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Excess parathyroid hormone

Parathyroid glands and thyroid glands shown next to the larynx (voice box) and trachea (windpipe).

Excess parathyroid hormone happens when your parathyroid glands make too much hormone. It is also called primary hyperparathyroidism (hi-per-par-a-thy-roid-ism).

You have four parathyroid glands, which are in your neck, just behind your thyroid. They are each about the size of a grain of rice. The parathyroid hormone they make controls the amount of calcium and phosphate in your body.

When you have too much parathyroid hormone, you get too much calcium in your blood (hypercalcaemia) and too little phosphate (hypophosphataemia). This is called hyperparathyroidism. Primary hyperparathyroidism is when it happens because of a problem in your parathyroid glands, not because of something else.

The most common reason for this happening is that one of your parathyroid glands becomes enlarged and overactive. This is called an adenoma. It is not cancerous.

Another reason is that some of the glands become overactive. This is called hyperplasia. It is not cancerous.

It can also be caused by parathyroid cancer, but this is very rare.

Excess parathyroid hormone affects women more than men, and it usually starts after menopause. It is very rare in younger people.

How do I know if I have excess parathyroid hormone?

Most people don't know there is something wrong, but their high calcium levels are picked up when they have a blood test for something else. If you do have symptoms, you may

A blood test picks up excess parathyroid hormone by showing the amount of hormone in your blood. It will also show you have high calcium levels and low phosphate levels.

You may also need to have a bone density scan to check the thickness of your bones. If your doctor thinks you might have kidney stones, then you may also need a kidney scan.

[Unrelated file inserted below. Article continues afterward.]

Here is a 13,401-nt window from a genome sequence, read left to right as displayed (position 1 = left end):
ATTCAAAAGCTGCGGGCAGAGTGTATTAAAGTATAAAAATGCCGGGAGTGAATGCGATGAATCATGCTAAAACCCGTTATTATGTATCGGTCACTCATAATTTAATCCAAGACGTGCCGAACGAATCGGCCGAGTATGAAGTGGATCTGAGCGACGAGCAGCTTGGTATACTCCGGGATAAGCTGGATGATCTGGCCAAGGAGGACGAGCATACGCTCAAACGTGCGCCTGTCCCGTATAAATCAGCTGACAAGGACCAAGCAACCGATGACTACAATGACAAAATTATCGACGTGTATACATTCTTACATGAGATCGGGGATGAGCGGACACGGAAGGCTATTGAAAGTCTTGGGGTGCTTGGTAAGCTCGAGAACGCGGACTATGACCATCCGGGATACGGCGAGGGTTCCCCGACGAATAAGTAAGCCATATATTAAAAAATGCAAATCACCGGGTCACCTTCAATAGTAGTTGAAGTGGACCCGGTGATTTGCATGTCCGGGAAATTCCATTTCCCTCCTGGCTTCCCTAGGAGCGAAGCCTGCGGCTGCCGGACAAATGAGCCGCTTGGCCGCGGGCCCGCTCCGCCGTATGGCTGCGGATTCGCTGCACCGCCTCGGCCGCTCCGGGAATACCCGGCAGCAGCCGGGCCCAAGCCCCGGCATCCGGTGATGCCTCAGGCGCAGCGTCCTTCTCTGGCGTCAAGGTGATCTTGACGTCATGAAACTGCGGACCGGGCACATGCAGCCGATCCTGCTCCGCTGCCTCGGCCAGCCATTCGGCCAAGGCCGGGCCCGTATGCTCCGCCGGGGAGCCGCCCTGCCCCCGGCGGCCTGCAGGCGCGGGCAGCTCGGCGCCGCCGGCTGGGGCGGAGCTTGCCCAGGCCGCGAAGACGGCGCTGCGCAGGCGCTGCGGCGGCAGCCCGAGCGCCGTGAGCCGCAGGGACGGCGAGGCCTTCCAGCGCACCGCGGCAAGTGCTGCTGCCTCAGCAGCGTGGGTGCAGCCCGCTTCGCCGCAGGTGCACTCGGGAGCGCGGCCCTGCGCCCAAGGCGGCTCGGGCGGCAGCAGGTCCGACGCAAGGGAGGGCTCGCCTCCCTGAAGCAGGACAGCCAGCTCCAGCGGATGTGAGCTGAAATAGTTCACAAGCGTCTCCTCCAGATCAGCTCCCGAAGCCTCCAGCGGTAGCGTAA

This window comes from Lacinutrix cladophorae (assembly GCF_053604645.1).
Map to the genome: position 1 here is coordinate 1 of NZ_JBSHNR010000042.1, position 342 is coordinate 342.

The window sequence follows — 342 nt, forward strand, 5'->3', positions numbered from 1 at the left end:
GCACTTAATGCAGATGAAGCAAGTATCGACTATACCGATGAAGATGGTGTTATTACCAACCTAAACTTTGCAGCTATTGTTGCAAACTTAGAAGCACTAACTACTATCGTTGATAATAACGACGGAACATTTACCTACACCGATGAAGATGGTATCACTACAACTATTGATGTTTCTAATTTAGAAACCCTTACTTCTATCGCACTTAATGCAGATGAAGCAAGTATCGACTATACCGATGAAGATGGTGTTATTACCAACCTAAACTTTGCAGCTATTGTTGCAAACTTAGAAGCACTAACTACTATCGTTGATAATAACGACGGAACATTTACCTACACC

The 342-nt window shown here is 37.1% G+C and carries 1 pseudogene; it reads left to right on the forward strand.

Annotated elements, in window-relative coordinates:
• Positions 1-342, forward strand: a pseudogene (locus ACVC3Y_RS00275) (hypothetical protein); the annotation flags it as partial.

If your high calcium levels aren't treated they can cause confusion, vomiting, and heart problems. It can also cause unconsciousness, but this is rare.

This condition can also cause kidney stones, stomach ulcers, thin bones, and an inflamed or swollen pancreas.

How is excess parathyroid hormone treated?

Your treatment will depend on how high your calcium levels are and how bad your symptoms are.

If your calcium is just slightly higher than normal and you don't have any symptoms, your doctor might recommend that you have a blood test every six months to check if anything changes, but don't have any other treatment.

If you do have symptoms, then you will need surgery to remove the overactive gland or glands.

Surgery is usually straightforward, but you will need to stay in hospital for a couple of days.

Occasionally surgery can damage your other parathyroid glands, and you can get low calcium levels. You will have regular blood tests after surgery to check this. You might also get a hoarse voice following surgery, which may be temporary or permanent. Very occasionally surgery will not work and your symptoms will return.

How can I make sure I stay well?

If you have primary hyperparathyroidism and are not being treated, or if surgery has not fully solved the problem, you can do several things to look after yourself.

Specialists recommend

These links contain clinically complex information, which some people may find useful:

Written by HealthInfo clinical advisers. Last reviewed August 2016.

See also:

Overview of surgery

Page reference: 70636

Review key: HIPHP-70636